Workers plant vines at Quinta do Crasto, in the Douro Valley of northern Portugal. The region is famous for port and, more recently, for red and white table wines. (Leah McIntyre)

The Hyundai tractor’s talon slammed into the rock again and again, chopping large pieces of schist into smaller ones. It resembled a bucktoothed dinosaur attacking its prey. Then the driver rolled back and forth over the debris, using the vehicle’s treads and weight to grind stone into soil. When he found a piece of rock too big to chop, two men followed with jackhammers and dynamite to blast Mother Earth into submission.

This is how vineyards are planted today in northern Portugal’s Douro Valley. Since Roman times, man has chiseled away at the schist and created vineyards terraced row by row up the steep hillsides. These are the vineyards that produce port, the fortified wine named for Porto, the city at the mouth of the Douro River where the wines are aged and shipped around the world. For the past two decades, the region has produced some of the world’s most interesting dry red and white table wines.

The vineyard I saw being created that sweltering June day stretched from 550 to 600 meters in altitude and crested a hill overlooking a bend in the Douro. Manuel Lobo de Vasconcellos pointed down toward the river, where Quinta do Crasto, the winery where he is chief winemaker, sat perched on its own hill. From this perspective, the Crasto hill seemed insignificant, though it was an old Roman outpost and site of some of the region’s best vineyards.

“At this altitude, we see the soils turning from schist to granite, and that’s better for white wines,” Lobo de Vasconcellos explained as we turned this way and that to shade ourselves from the blazing summer sun. The Douro is famous for red wines, but this vineyard was being planted with rabigato, viosinho and verdelho, three white grapes indigenous to Portugal. White wines — crisp yet floral — are the rising stars of the Douro.

Looking over the spectacular scenery, we could see a patchwork of old and new. Traditional terraces, their walls made of schist torn from the hillsides, stretched more or less parallel to the river, while newer vineyards, planted with the use of modern heavy equipment, ran in vertical rows up and down the hillsides. Older terraces, abandoned and never replanted after the phylloxera epidemic of the late 1800s, lined shadier parts of the unpaved road back to the valley.

“The Douro is a puzzle with many different pieces,” Lobo de Vasconcellos said as we tasted some Crasto wines back at the winery. Table wines, as opposed to port, became popular in the Douro in the mid-1990s, but most wineries continue to work with traditional Portuguese grape varieties. Crasto’s Maria Teresa, its top red wine, comprises 49 different grape varieties, “and they behave differently every year,” he said.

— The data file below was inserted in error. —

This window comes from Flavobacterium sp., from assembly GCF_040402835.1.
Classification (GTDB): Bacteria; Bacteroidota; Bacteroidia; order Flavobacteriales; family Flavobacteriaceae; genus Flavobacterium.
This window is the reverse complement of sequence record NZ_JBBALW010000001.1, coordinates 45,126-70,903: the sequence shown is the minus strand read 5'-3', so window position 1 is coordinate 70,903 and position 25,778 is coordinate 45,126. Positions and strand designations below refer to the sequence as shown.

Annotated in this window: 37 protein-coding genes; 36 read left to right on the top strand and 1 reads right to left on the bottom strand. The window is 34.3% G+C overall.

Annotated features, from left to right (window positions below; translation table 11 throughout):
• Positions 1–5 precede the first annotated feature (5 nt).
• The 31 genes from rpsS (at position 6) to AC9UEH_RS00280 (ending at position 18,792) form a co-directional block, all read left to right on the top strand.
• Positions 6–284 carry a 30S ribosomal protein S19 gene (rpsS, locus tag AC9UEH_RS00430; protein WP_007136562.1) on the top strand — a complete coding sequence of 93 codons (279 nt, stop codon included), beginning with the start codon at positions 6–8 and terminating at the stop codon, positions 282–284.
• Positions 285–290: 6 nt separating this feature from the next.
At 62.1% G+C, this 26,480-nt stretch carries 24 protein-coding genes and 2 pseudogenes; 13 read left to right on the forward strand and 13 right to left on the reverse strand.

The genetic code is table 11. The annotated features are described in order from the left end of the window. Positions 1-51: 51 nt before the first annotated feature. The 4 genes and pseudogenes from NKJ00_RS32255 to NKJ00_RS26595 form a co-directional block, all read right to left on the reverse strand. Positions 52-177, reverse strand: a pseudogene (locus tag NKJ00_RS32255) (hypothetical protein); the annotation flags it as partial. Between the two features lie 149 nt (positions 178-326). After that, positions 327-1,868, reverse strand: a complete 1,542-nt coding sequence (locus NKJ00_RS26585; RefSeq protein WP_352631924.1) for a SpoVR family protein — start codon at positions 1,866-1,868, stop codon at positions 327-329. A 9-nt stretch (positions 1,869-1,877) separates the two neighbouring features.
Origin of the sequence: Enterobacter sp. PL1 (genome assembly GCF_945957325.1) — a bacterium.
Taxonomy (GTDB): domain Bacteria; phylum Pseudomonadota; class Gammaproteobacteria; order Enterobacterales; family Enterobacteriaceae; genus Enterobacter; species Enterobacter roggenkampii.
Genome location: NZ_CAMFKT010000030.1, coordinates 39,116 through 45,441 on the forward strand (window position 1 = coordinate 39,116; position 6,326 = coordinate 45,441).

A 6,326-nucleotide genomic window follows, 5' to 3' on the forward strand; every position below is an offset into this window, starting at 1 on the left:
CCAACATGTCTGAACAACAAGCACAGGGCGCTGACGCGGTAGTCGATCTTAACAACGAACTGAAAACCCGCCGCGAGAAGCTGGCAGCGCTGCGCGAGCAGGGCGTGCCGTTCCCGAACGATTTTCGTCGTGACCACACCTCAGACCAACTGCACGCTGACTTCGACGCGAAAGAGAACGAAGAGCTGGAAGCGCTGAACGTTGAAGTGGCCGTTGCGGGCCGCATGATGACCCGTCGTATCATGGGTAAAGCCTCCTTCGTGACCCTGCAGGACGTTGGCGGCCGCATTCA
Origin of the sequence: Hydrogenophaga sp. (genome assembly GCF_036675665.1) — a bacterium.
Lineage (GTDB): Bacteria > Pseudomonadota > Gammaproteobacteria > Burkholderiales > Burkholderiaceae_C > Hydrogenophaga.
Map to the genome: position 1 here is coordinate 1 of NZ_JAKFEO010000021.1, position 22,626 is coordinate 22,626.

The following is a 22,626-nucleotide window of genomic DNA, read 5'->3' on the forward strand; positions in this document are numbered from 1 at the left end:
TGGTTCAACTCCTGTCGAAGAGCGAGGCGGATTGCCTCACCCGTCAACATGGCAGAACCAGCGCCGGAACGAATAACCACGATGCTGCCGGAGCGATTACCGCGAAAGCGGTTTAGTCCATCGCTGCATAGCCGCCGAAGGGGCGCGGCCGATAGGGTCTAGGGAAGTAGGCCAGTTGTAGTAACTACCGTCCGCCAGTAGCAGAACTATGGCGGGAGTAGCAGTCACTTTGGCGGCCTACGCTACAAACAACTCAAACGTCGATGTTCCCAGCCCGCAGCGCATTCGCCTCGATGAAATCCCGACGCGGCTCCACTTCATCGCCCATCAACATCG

Some wineries have planted new vineyards to single grape varieties, such as touriga nacional, in the hopes that a recognizable varietal wine could establish the Douro’s identity with consumers. Others prefer to work with the mishmash of varieties their forebears planted. Modern DNA testing has identified 248 grape varieties in Portuguese vineyards, says George Sandeman, head of public relations for Sogrape Vinhos, Portugal’s largest wine company, which owns Casa Ferreirinha in the Douro. Ferreirinha includes the Quinta de Leda estate and winery, with 160 hectares (nearly 400 acres) of vineyards planted in the Douro Superior, near the Spanish border, as well as 500 hectares (1,236 acres) of vineyards in “old Douro.”

“We like the chaos,” says Francisca van Zeller, whose father, Cristiano, is chief winemaker at Quinta Vale D. Maria and his own VZ label. “As my father says, the truth of the Douro is best expressed in chaos.” The van Zellers emphasize traditional methods, including treading the grapes by foot in concrete vats called lagares.

As the Douro matures as a table-wine region, questions of style are emerging, just as they are around the world. The Douro’s hot climate and schist soils are ideal for bold, deeply colored red wines, but at least one winery owner argues that the region should not exaggerate those characteristics.

“It’s easy for us to get powerful wines with great color and high alcohol, but we should be trying to make wines with freshness and elegance,” says Dirk Niepoort, owner of Niepoort Vinhos, a stone’s throw across the Douro from Crasto but an hour’s drive away. “That is the challenge.” Niepoort was one of the wineries at the vanguard of the table wine movement, and its owner is now questioning some of the stylistic choices of his colleagues.

He is a Burgundy fan, and he makes some of his red wines with a pinot noir sensibility. That’s quite risky given the heft that Portuguese varieties attain. Yet his wine called Charme, named for the Charmes-Chambertin grand cru Burgundy vineyard, is delightfully nimble, showing the trademark portlike flavors of Douro red wines with the lightness and clarity of a tuning fork striking a pitch-perfect high C.

Just when I thought I understood Douro wines, Niepoort made me reassess. One more reason the Douro is as exciting a wine region as it is beautiful.

McIntyre blogs at On Twitter: @dmwine.